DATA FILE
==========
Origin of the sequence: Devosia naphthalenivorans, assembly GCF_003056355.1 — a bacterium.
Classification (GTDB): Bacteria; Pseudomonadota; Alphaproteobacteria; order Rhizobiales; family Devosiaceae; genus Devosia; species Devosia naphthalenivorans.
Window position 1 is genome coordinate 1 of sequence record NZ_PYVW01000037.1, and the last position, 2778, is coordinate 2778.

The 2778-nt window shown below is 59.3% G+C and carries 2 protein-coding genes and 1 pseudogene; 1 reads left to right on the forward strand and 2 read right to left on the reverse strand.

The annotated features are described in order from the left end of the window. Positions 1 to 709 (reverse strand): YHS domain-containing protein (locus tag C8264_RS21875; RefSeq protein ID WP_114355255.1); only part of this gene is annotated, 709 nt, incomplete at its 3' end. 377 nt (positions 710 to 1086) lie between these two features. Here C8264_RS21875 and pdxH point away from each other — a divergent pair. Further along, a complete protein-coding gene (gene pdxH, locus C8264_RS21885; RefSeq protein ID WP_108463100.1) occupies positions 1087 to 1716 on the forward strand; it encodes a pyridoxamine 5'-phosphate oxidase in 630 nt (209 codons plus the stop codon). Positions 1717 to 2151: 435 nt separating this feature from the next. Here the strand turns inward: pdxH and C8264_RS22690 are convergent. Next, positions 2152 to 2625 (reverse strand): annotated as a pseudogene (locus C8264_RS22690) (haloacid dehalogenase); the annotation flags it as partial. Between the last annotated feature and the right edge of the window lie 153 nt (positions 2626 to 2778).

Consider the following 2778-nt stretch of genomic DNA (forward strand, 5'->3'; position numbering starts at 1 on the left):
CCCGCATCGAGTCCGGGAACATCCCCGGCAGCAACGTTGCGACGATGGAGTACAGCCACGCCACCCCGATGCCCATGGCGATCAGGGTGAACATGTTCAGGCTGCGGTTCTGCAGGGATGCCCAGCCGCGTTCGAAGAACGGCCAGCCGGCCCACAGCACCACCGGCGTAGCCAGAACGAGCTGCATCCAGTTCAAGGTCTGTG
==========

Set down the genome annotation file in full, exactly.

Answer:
Origin of the sequence: Devosia naphthalenivorans, assembly GCF_003056355.1 — a bacterium.
Classification (GTDB): Bacteria; Pseudomonadota; Alphaproteobacteria; order Rhizobiales; family Devosiaceae; genus Devosia; species Devosia naphthalenivorans.
Window position 1 is genome coordinate 1 of sequence record NZ_PYVW01000037.1, and the last position, 2778, is coordinate 2778.

The 2778-nt window shown below is 59.3% G+C and carries 2 protein-coding genes and 1 pseudogene; 1 reads left to right on the forward strand and 2 read right to left on the reverse strand.

The annotated features are described in order from the left end of the window. Positions 1 to 709 (reverse strand): YHS domain-containing protein (locus tag C8264_RS21875; RefSeq protein ID WP_114355255.1); only part of this gene is annotated, 709 nt, incomplete at its 3' end. 377 nt (positions 710 to 1086) lie between these two features. Here C8264_RS21875 and pdxH point away from each other — a divergent pair. Further along, a complete protein-coding gene (gene pdxH, locus C8264_RS21885; RefSeq protein ID WP_108463100.1) occupies positions 1087 to 1716 on the forward strand; it encodes a pyridoxamine 5'-phosphate oxidase in 630 nt (209 codons plus the stop codon). Positions 1717 to 2151: 435 nt separating this feature from the next. Here the strand turns inward: pdxH and C8264_RS22690 are convergent. Next, positions 2152 to 2625 (reverse strand): annotated as a pseudogene (locus C8264_RS22690) (haloacid dehalogenase); the annotation flags it as partial. Between the last annotated feature and the right edge of the window lie 153 nt (positions 2626 to 2778).

Consider the following 2778-nt stretch of genomic DNA (forward strand, 5'->3'; position numbering starts at 1 on the left):
CCCGCATCGAGTCCGGGAACATCCCCGGCAGCAACGTTGCGACGATGGAGTACAGCCACGCCACCCCGATGCCCATGGCGATCAGGGTGAACATGTTCAGGCTGCGGTTCTGCAGGGATGCCCAGCCGCGTTCGAAGAACGGCCAGCCGGCCCACAGCACCACCGGCGTAGCCAGAACGAGCTGCATCCAGTTCAAGGTCTGTG